Controlled initiation of enzymatic reactions in micrometer-sized biomimetic compartments
Artikel i vetenskaplig tidskrift, 2005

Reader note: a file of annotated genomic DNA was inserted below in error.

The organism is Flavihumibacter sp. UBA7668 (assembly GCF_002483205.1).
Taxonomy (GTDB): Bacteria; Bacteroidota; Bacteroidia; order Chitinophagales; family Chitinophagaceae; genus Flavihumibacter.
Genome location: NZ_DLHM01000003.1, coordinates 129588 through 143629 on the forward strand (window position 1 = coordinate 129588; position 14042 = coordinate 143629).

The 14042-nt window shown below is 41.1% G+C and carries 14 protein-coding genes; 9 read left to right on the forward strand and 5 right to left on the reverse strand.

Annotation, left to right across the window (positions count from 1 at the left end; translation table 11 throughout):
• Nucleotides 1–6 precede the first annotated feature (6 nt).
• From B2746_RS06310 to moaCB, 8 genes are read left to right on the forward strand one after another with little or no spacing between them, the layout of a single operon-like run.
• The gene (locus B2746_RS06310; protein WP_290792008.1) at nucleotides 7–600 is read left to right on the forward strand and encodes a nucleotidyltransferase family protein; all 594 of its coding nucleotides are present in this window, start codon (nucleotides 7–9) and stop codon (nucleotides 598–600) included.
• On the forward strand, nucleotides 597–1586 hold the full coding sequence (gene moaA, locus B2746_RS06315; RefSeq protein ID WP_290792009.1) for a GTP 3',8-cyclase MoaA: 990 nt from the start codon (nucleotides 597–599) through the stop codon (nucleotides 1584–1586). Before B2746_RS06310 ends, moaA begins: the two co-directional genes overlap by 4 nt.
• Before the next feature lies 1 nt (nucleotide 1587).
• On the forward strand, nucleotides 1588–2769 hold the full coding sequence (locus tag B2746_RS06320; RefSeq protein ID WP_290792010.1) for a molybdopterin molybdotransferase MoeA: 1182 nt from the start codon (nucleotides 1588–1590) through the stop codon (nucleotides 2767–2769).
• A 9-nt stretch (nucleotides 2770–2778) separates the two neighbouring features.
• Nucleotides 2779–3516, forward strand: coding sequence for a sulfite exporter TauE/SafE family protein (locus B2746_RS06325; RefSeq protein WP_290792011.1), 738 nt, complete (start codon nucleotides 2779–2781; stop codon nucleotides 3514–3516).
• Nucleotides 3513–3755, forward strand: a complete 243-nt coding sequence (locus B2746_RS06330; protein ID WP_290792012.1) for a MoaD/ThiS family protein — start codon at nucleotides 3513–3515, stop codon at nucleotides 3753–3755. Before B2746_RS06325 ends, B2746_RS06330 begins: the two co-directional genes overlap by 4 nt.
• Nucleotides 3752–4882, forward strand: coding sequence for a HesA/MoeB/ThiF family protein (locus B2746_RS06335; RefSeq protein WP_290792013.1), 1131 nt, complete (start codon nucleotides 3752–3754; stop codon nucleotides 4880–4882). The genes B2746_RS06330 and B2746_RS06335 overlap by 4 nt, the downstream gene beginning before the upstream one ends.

We present a technique to initiate chemical reactions involving few reactants inside micrometer-scale biomimetic vesicles (10(-12) to 10(-15) L) integral to three-dimensional surfactant networks. The shape of these networks is under dynamic control, allowing for transfer and mixing of two or several reactants at will. Specifically, two nanotube-connected vesicles were filled with reactants (substrate and enzyme, respectively) by microinjection. Initially, the vesicles are far apart and any diffusive mixing (on relevant experimental time scales) between the contents of the separated vesicles is hindered because of the narrow diameter and long axial extension of the nanotube. To initiate a reaction, the vesicles were brought close together, the nanotube was consumed by the vesicles and at a critical distance, the nanotube-vesicle junctions were dilated leading to formation of one spherical reactor, and hence mixing of the contents. We demonstrate the concept using a model enzymatic reaction, which yields a fluorescent product (two-step hydrolysis of fluorescein diphosphate by alkaline phosphatase), where product formation was measured as a function of time using a FRAP fluorescence microscopy protocol. By comparing the enzymatic activity with bulk measurements, the enzyme concentration inside the vesicle could be determined. Reactions could be followed for systems having as few as approximately 15 enzyme molecules confined to a reactor vesicle. To describe the experiments we use a simple diffusion-controlled reaction model and solve it using a survival probability approach. The agreement with experiment is qualitative, but the model describes the trends well. It is shown that the model correctly predicts (i) single-exponential decay after a few seconds, and (ii) that the substrate decay constant depends on the number of enzymes and geometry of reaction container. The numerical correction factor Lambda is introduced in order to ensure semiquantitative agreement between experiment and theory. It was shown that this numerical factor depends weakly on vesicle radius and number of enzymes, thus it is sufficient to determine this factor only once in a single calibration measurement.